Owners of weapons including zombie knives, hand claws and sword sticks will be compensated under a new scheme launched in Scotland.
Under the Weapons Surrender and Compensation Scheme, that will run for three-months from Friday, members of the public could be rewarded if they hand in certain weapons to the police.
It comes as possession of “dangerous knives and offensive weapons” in private places is criminalised.
People who hand the weapons in will be compensated as little as £2, for a knuckleduster or push dagger, and £3, for a stealth knife or hollow kubotan, or as much as £40 for a gravity knife.
A claim can be made by anyone in possession of a weapon recently made illegal to possess in a private place through Section 44 or 46 of the Offensive Weapons 2019 Act.
As long as the weapon was legally purchased before June 20, 2018, for most of the weapons or January 22, 2019 for cyclone knives.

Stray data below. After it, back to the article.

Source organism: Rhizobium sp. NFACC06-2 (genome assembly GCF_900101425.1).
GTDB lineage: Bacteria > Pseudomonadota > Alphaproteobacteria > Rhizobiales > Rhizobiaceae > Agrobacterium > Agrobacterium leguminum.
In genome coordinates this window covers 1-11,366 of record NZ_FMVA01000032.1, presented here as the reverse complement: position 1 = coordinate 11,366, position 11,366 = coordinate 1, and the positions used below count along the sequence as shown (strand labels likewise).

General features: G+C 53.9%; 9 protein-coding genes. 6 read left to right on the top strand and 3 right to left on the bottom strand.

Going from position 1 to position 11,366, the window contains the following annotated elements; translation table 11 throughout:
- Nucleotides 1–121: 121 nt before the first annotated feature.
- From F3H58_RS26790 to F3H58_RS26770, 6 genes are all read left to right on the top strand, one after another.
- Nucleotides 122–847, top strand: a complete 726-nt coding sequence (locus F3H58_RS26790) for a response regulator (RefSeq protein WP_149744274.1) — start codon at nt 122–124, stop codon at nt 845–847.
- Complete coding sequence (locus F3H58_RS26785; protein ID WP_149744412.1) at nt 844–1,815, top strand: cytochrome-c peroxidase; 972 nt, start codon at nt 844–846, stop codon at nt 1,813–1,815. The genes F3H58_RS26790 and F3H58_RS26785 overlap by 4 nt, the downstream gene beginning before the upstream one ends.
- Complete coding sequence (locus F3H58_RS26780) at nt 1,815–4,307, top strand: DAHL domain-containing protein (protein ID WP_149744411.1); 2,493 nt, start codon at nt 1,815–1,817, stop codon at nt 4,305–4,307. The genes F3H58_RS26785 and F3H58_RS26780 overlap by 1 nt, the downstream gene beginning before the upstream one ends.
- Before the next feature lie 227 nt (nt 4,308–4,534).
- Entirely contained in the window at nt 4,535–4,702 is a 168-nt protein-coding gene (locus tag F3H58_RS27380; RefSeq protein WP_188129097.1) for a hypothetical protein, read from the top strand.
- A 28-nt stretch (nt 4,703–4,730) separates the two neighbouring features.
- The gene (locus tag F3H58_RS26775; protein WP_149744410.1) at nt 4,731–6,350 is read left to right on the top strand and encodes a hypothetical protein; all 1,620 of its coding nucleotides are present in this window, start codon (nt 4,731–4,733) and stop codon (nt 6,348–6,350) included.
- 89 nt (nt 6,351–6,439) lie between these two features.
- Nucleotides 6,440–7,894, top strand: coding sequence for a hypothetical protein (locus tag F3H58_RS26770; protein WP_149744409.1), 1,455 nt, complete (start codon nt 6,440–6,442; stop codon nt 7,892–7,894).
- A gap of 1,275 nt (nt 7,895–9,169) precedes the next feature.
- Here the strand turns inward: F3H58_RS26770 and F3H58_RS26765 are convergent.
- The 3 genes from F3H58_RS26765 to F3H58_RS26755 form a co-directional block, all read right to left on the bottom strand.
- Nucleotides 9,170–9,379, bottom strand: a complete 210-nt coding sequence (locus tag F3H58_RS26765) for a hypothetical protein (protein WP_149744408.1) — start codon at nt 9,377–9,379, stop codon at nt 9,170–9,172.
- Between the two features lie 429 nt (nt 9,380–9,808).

Other items listed for surrender and compensation are zombie knife (£10), flick knife or flick gun (£20), a hand claw (£9), sword stick (£12), belt buckle knife (£5), Kyoketsu-shoge (£20), Kusari Gama (£35) and blow-pipe aka blow-gun (£14).
However the Scottish Government said if anyone in possession of any items listed on its website believe it to be worth more money that the price being offered then a claim for more can be made.
A spokesperson said: “If you consider that your item is worth more than the standard amount of compensation published, it is open to you to make a claim for the higher amount and if you wish to do so you must provide acceptable supporting evidence of this value.
“This evidence, which must be submitted at the time of surrendering the item to Police Scotland, will be forwarded to the Scottish Government for consideration alongside a copy of your compensation claim.
“The amount of compensation due to you will be decided by the Scottish Government.
“If your claim is for over £250 for any single item it is recommended that you provide a photograph of the item along with the evidence of its value.”
From October 1 it will be a criminal offence to be found to be in possession of any of the items in a public place.
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